There is an abundance of advice on what B2B sales reps should -and shouldn’t do.
From the Challenger Sales’ “Teach, Tailor, Take control”, to Solution Selling’s “Pain, Power, Vision, Value, Control” dimension, or even old Dale Carnegie’s advice on how to win friends and influence people from the 1930’s.
Understanding what you should be doing, probably isn’t your biggest problem. Developing your organisation to do it, likely is (more on how to fix that here…)
One of the most popular contributions of 2017 on what B2B sales should/shouldn’t be doing, was Marc Wayshak’s article in Entrepreneur (link).
An excellent read for new sales reps, on 6 things you should avoid if you want to be effective in B2B sales.
However, 2 of the 6 points we don’ think belong on that list.
One because we rarely see it as a challenge in reality (actually we see the opposite) and one because we do not agree it is a mistake.
Let’s go through the 6 mistakes, according to the article, with our commentator track.
The 4 mistakes we agree B2B sales reps should avoid making:
1. Selling to low-level buyers: In Solution Selling this is the “Power” dimension, building on the saying “you can sell to a person who can’t buy”. As pointed out by CEB in The Challenger Customer, lower level employees can be great enablers of the buying process but you must get to the ones with budget and authority to win the business (actually it’s about creating a shared buying vision for both enablers and final decision makers). So don´t forget the “low-level” enablers!
2. Highlighting your products features & benefits: Yes, don’t talk about your products and services. Instead talk about the customer, their challenges and vision for the future. It’s the marketing dogma #1, but for sales. Like my old friend and colleague Alex Carabi recently said to me on one of our calls, “you don’t sell products and services, you sell future versions of the company and their people. Your product is just the enabler of the transition”
3. Failing to clarify your value proposition: Yes, work with the customer to clarify your value proposition though the buying process. Start with an assumed value proposition, get actual customer numbers to make it a customer value proposition and use solution test numbers to build the final business case in the proposal. The more you can clarify your value proposition with the customer (lower risk), the higher the likelihood that they’ll invest in your solution.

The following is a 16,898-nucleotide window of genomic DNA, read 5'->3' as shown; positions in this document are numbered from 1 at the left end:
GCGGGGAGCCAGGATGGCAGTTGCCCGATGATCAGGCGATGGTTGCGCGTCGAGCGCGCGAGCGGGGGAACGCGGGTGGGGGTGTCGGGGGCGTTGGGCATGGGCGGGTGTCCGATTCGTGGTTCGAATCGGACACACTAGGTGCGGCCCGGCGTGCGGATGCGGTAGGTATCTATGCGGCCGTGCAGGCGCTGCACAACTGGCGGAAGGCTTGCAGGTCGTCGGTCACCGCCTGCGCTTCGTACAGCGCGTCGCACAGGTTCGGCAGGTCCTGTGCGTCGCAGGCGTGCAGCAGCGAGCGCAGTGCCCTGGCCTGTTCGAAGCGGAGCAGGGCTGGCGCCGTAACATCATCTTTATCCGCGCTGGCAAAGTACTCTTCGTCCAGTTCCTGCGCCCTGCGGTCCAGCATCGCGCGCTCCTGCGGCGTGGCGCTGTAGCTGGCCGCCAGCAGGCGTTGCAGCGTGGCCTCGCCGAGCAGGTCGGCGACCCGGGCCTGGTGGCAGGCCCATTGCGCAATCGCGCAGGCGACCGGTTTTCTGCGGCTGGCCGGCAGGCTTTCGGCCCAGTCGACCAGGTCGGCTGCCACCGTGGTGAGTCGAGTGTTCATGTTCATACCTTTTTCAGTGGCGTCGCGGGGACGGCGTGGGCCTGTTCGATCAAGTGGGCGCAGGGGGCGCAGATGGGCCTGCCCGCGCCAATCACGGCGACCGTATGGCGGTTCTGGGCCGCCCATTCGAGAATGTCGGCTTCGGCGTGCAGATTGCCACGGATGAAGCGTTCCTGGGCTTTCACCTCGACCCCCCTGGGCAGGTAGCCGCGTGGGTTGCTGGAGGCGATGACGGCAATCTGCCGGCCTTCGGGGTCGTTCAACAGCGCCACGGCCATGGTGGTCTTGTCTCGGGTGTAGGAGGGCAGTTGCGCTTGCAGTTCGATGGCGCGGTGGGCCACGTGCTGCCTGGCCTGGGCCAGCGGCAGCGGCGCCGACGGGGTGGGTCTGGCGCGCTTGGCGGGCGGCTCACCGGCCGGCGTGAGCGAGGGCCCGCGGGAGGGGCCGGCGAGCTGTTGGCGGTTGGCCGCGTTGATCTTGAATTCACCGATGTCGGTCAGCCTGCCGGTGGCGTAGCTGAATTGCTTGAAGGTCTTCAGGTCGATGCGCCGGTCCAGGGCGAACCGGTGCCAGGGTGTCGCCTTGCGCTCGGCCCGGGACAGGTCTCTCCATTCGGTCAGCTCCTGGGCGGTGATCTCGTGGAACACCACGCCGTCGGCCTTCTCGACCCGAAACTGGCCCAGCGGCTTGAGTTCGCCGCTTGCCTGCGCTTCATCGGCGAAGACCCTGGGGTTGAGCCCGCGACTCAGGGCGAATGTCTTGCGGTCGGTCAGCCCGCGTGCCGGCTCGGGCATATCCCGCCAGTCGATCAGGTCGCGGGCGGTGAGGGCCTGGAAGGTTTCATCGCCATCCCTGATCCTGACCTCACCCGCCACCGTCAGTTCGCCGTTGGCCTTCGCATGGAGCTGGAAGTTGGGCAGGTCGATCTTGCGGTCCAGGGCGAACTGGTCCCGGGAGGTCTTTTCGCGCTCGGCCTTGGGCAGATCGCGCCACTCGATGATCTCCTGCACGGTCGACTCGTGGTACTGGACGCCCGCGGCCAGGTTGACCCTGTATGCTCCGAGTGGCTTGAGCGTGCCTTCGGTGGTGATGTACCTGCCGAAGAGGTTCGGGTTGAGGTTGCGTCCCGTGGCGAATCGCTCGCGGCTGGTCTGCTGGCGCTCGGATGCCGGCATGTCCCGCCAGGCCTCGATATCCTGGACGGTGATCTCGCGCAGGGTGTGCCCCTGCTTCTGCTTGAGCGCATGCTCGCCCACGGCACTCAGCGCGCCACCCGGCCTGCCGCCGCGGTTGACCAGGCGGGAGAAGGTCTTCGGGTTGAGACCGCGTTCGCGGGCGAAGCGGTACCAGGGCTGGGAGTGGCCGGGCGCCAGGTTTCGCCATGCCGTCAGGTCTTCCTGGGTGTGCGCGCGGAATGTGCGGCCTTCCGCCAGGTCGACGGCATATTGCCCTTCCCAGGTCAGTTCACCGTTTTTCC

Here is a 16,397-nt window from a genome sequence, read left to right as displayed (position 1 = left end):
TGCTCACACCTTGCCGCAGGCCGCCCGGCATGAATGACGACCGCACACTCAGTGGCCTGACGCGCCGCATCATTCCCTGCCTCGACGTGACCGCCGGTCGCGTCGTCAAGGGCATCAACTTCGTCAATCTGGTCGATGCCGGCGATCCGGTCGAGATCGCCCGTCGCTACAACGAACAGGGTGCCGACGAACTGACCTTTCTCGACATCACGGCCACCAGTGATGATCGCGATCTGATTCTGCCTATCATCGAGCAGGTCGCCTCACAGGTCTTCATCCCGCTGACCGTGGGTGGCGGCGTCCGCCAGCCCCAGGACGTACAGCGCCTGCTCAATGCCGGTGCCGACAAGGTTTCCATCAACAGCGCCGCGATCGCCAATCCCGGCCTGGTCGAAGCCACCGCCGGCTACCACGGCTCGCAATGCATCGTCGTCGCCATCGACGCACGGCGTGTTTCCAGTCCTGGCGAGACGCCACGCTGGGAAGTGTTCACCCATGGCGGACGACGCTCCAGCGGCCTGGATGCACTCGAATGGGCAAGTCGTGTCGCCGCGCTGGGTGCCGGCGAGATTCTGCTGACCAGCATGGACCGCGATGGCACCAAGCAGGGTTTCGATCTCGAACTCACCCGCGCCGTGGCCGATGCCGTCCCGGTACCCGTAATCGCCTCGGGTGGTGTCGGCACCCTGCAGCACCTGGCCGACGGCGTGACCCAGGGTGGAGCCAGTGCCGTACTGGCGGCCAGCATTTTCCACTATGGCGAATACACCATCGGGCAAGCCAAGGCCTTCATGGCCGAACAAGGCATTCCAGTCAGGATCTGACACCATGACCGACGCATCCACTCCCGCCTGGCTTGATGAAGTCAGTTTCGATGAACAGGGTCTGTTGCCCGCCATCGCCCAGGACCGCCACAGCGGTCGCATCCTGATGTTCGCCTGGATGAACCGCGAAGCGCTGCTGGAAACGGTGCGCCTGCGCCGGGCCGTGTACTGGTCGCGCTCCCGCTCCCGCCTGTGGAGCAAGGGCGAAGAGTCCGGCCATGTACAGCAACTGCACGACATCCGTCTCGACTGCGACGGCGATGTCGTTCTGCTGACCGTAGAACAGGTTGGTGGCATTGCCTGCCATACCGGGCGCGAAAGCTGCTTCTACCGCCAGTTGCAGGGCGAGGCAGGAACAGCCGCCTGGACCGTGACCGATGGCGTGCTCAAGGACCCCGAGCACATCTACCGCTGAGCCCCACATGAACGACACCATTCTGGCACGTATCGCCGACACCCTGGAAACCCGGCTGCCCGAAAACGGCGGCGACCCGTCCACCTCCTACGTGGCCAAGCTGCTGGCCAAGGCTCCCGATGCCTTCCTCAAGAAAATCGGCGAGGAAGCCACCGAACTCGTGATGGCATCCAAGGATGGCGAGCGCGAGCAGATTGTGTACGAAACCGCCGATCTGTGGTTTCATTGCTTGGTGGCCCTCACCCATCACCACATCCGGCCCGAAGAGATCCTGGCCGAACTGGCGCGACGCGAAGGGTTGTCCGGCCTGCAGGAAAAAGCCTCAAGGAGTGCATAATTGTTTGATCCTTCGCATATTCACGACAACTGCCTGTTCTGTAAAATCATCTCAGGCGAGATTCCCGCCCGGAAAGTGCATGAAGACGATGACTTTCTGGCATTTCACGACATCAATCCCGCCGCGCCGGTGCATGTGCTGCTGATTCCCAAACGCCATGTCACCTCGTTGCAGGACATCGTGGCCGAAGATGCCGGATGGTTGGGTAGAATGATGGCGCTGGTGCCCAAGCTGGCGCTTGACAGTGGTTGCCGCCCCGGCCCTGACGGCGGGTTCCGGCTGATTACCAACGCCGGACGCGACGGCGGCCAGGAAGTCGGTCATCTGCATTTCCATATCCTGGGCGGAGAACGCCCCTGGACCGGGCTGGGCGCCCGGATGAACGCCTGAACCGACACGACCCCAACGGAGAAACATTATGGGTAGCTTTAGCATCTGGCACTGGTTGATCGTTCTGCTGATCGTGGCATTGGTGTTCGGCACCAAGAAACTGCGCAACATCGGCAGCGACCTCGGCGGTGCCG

4. Rushing to offer deals & discounts: Yes, don’t do it. It diminishes the perceived value of your services, potentially hurts trust between you and the client and sets precedence for future potential deals.
The 1 mistake in the article we don’t see out there:
1. Relying solely on the internet or phone to win big deals: We don’t see B2B sales reps, being unwilling to meet with potential customers in person. Actually the opposite. Often we have to help sales reps become better at qualifying a customer before spending resources to meet them in person. Instead help sales reps become better at qualifying potential customers and understand how much can be invested at different stages of the buying process (read more about how to do that here).
The 1 mistake in the article we don’t think is a mistake
1. Giving proposals with only 1 option: No, if don’t put different options in the final proposal for the customer. We are big fans of sales reps presenting and discussing different options with the customer, that can address their identified pains, throughout the buying process. But if you are a true thought leader and trusted advisor within your field, you should have a clear opinion about what the customer should do, and put that in your final proposal. If you have done your sales work right, to understand customer pains, vision and budget in the early stages of their buying process, you should be aligned with the customer on the final solution that is being proposed.
What do you think? What do you see as fatal B2B sales mistakes?